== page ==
On the rule of thirds: “Break your photo down into thirds. You’ve got the subject in the middle, the foreground and your background. If you can keep that in mind when you’re shooting, you’ll do well. It doesn’t have to be dead center. You can use your foreground to lead someone’s eye to the center, for example, like the rocks I used.”

CONNOR COCKRELL @wolfandpine

Location: Little Red River

Time of day: After golden hour, at dusk

Equipment: Canon 6D with Canon EF 24-105mm f/4L lens

“I was invited along by a good friend of mine to the Little Red River. We drove out during the week, so it was a spontaneous trip that felt like an adventure. I think it was early spring, and it was still kind of cold outside. It was just starting to get dusky, and a layer of fog had come through. It almost created a painting effect. The focus was actually on the guy’s hat, which gave the photo a focal point rather than it being a flat image. Standing on the shore, you could look out and feel like you were in another world. Then you could walk toward the parking lot, and you’re back to a small town in Arkansas.”

On shooting when it’s cloudy: “People tend to just focus on the golden hour in the morning or in the evening. The best time to get good photos is when it’s cloudy out because you get a lot more even lighting, so it allows you to mess with color more. Shooting with fog can also be a great opportunity to create some good contrast.”

JEFF ROSE @thejeffrose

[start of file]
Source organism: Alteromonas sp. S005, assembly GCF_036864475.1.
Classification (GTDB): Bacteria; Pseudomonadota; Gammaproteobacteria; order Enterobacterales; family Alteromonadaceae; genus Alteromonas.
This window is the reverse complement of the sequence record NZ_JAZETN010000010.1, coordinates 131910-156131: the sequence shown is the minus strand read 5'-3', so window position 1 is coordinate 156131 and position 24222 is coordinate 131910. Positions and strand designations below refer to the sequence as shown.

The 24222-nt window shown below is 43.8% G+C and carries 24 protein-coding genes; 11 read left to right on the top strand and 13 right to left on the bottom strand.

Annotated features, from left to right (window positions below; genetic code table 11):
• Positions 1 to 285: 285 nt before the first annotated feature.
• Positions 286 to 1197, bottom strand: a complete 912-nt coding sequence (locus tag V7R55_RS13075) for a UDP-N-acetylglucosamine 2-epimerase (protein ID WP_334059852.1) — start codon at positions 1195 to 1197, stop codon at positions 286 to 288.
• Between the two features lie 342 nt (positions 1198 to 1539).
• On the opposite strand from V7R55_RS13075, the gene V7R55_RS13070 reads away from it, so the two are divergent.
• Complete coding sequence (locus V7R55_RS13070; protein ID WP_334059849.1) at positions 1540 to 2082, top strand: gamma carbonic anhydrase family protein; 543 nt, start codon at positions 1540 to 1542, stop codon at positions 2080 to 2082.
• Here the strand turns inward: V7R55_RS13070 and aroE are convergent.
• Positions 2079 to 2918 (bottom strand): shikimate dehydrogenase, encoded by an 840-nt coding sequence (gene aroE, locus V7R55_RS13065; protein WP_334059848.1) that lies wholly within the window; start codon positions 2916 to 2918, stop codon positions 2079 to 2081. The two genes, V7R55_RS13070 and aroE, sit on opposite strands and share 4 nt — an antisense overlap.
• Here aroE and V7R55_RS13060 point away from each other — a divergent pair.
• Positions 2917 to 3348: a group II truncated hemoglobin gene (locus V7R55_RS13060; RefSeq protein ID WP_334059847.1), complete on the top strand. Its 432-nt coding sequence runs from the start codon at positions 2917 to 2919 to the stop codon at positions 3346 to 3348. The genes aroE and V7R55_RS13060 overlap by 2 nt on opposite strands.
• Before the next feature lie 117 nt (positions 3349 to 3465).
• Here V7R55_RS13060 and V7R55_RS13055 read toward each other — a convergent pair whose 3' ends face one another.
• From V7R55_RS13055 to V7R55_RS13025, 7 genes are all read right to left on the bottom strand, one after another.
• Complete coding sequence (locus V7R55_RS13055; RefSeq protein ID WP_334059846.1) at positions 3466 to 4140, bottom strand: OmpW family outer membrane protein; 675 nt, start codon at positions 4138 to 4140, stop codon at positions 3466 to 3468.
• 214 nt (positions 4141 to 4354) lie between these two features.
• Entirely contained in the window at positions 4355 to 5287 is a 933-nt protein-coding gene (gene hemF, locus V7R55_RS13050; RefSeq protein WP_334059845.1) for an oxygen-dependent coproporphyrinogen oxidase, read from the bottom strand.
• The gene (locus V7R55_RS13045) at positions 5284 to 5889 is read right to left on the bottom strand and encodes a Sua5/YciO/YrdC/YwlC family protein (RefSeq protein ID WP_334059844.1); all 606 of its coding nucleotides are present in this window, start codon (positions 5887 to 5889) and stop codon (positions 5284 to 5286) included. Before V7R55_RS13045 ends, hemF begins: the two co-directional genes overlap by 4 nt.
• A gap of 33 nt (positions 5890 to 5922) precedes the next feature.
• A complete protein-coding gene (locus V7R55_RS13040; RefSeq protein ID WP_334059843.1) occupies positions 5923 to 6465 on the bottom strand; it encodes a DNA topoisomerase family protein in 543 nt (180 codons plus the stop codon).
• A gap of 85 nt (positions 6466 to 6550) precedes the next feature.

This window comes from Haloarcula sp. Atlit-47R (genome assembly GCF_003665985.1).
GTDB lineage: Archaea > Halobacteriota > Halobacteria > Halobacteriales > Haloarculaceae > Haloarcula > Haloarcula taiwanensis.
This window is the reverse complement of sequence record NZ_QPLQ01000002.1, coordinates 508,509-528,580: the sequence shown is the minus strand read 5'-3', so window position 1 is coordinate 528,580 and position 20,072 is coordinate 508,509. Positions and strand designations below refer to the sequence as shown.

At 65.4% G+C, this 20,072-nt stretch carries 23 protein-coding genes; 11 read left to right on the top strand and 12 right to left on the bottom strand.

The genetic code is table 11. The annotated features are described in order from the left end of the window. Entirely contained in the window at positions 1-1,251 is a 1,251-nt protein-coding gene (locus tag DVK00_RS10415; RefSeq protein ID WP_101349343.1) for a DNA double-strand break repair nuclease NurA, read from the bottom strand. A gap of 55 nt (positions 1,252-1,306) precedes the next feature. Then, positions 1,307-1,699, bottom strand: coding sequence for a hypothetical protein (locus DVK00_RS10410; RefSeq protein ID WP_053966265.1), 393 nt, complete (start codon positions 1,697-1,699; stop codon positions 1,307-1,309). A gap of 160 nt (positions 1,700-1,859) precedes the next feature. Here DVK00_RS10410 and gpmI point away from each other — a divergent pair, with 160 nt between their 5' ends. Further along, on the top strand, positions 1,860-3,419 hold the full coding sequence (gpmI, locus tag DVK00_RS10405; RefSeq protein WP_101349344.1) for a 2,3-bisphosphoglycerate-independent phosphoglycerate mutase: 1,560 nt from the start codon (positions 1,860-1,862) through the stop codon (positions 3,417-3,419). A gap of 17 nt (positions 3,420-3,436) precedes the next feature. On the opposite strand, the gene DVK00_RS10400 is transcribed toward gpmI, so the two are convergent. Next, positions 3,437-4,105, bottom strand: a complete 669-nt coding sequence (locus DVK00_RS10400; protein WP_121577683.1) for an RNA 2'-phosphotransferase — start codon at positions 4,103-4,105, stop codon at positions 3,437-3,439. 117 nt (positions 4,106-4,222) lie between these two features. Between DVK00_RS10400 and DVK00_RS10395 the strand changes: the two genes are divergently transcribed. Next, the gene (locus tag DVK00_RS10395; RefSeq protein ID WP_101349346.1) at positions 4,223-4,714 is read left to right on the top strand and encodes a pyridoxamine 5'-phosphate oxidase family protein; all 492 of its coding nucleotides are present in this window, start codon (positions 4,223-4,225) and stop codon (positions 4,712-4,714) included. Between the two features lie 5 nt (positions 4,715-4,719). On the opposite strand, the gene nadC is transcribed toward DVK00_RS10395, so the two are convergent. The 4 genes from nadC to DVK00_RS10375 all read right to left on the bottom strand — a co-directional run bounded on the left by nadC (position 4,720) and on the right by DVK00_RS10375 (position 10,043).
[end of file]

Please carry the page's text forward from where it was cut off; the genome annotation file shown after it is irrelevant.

Location: Ponca

Time of day: 1:43 a.m.

Equipment: Sony a7rii with Sony FE 24-70 mm f/2.8 lens

“That picture is overlooking Ponca, up on the mountain near where I live. I went out hiking with one of my friends around sunset. I was on my way home when I saw the sky and stopped. The Milky Way was just so perfectly over the ridge there, and there was a lot of morning fog starting to form. I really love fog, and it’s pretty rare, at least from what I’ve seen, to actually have a nice sky with the fog. I always have my camera ready because you never know what you’re going to come across. This was just a really nice scene that I happened to catch as I was ending my day.”

On capturing the stars at night: “One thing that can be difficult is getting your stars in focus. One thing I’ll do is zoom in on the brightest star in the sky and use the focus ring on my lens to make that star as sharp as possible. That way, whenever I’m taking a landscape photo, the stars are in focus.”

WILL PORTER @the_willporter

Location: Lake Enterprise

Time of day: Early morning, around 8 a.m.

Equipment: Canon AE-1 with Canon FD 28 mm f/2.8 lens

“This was at Lake Enterprise, pretty close to the Arkansas-Louisiana border. I had seen a photo of the lake in a Tim Ernst book, and I thought the place looked pretty sweet. It was early in the summer. I took my kayak and drove out there. It was five hours from Fayetteville, so it was a pretty good little drive. It was in this tiny little town, but there was this cool little lake right there off the highway. I set up my hammock and spent the night there. When I woke up that morning, there was a thin layer of mist over the water. The sun came up and cleared out all the fog. I kind of paddled around and had a little run-in with an alligator. It was just so beautiful out there with the cypress trees, and I have a lot of photos from that day.”

On waking up with a view: “Any chance you get to camp out, do it. Waking up and spending the day in that environment— that’s really when you get your best photos.”